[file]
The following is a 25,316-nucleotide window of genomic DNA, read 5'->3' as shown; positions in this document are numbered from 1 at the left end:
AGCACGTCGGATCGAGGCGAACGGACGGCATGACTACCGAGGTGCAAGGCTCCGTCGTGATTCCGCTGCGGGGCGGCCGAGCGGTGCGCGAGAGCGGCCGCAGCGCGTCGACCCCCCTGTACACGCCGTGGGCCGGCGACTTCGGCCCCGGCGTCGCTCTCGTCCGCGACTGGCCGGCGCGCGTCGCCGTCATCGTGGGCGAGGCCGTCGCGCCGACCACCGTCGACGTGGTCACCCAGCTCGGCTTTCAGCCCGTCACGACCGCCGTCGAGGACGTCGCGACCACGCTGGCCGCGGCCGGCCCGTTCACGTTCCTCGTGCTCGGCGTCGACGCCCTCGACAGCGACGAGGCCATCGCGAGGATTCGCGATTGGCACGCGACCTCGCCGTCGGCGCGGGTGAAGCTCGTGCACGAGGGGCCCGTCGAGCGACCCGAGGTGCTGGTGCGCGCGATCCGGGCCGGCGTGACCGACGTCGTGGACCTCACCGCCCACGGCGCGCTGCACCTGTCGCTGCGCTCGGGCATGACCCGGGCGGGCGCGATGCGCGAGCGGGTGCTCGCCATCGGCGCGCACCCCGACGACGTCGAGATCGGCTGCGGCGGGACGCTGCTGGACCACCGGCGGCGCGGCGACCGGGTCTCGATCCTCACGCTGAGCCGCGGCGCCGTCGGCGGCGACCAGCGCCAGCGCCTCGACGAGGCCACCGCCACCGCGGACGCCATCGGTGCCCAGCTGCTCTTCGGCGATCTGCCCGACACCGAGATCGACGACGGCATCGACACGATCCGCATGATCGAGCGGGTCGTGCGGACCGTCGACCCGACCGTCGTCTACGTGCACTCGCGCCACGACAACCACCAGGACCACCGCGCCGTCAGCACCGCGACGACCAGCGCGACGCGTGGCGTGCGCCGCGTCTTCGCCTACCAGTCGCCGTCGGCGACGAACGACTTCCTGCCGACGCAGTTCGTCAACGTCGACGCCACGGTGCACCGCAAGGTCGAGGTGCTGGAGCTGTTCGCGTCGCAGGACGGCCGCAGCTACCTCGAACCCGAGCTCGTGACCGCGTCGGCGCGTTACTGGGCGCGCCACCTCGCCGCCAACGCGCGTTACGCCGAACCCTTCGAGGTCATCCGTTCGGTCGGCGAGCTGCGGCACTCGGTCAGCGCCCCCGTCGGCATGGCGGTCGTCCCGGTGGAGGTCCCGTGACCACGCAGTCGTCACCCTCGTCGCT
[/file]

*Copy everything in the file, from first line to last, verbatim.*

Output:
The following is a 25,316-nucleotide window of genomic DNA, read 5'->3' as shown; positions in this document are numbered from 1 at the left end:
AGCACGTCGGATCGAGGCGAACGGACGGCATGACTACCGAGGTGCAAGGCTCCGTCGTGATTCCGCTGCGGGGCGGCCGAGCGGTGCGCGAGAGCGGCCGCAGCGCGTCGACCCCCCTGTACACGCCGTGGGCCGGCGACTTCGGCCCCGGCGTCGCTCTCGTCCGCGACTGGCCGGCGCGCGTCGCCGTCATCGTGGGCGAGGCCGTCGCGCCGACCACCGTCGACGTGGTCACCCAGCTCGGCTTTCAGCCCGTCACGACCGCCGTCGAGGACGTCGCGACCACGCTGGCCGCGGCCGGCCCGTTCACGTTCCTCGTGCTCGGCGTCGACGCCCTCGACAGCGACGAGGCCATCGCGAGGATTCGCGATTGGCACGCGACCTCGCCGTCGGCGCGGGTGAAGCTCGTGCACGAGGGGCCCGTCGAGCGACCCGAGGTGCTGGTGCGCGCGATCCGGGCCGGCGTGACCGACGTCGTGGACCTCACCGCCCACGGCGCGCTGCACCTGTCGCTGCGCTCGGGCATGACCCGGGCGGGCGCGATGCGCGAGCGGGTGCTCGCCATCGGCGCGCACCCCGACGACGTCGAGATCGGCTGCGGCGGGACGCTGCTGGACCACCGGCGGCGCGGCGACCGGGTCTCGATCCTCACGCTGAGCCGCGGCGCCGTCGGCGGCGACCAGCGCCAGCGCCTCGACGAGGCCACCGCCACCGCGGACGCCATCGGTGCCCAGCTGCTCTTCGGCGATCTGCCCGACACCGAGATCGACGACGGCATCGACACGATCCGCATGATCGAGCGGGTCGTGCGGACCGTCGACCCGACCGTCGTCTACGTGCACTCGCGCCACGACAACCACCAGGACCACCGCGCCGTCAGCACCGCGACGACCAGCGCGACGCGTGGCGTGCGCCGCGTCTTCGCCTACCAGTCGCCGTCGGCGACGAACGACTTCCTGCCGACGCAGTTCGTCAACGTCGACGCCACGGTGCACCGCAAGGTCGAGGTGCTGGAGCTGTTCGCGTCGCAGGACGGCCGCAGCTACCTCGAACCCGAGCTCGTGACCGCGTCGGCGCGTTACTGGGCGCGCCACCTCGCCGCCAACGCGCGTTACGCCGAACCCTTCGAGGTCATCCGTTCGGTCGGCGAGCTGCGGCACTCGGTCAGCGCCCCCGTCGGCATGGCGGTCGTCCCGGTGGAGGTCCCGTGACCACGCAGTCGTCACCCTCGTCGCT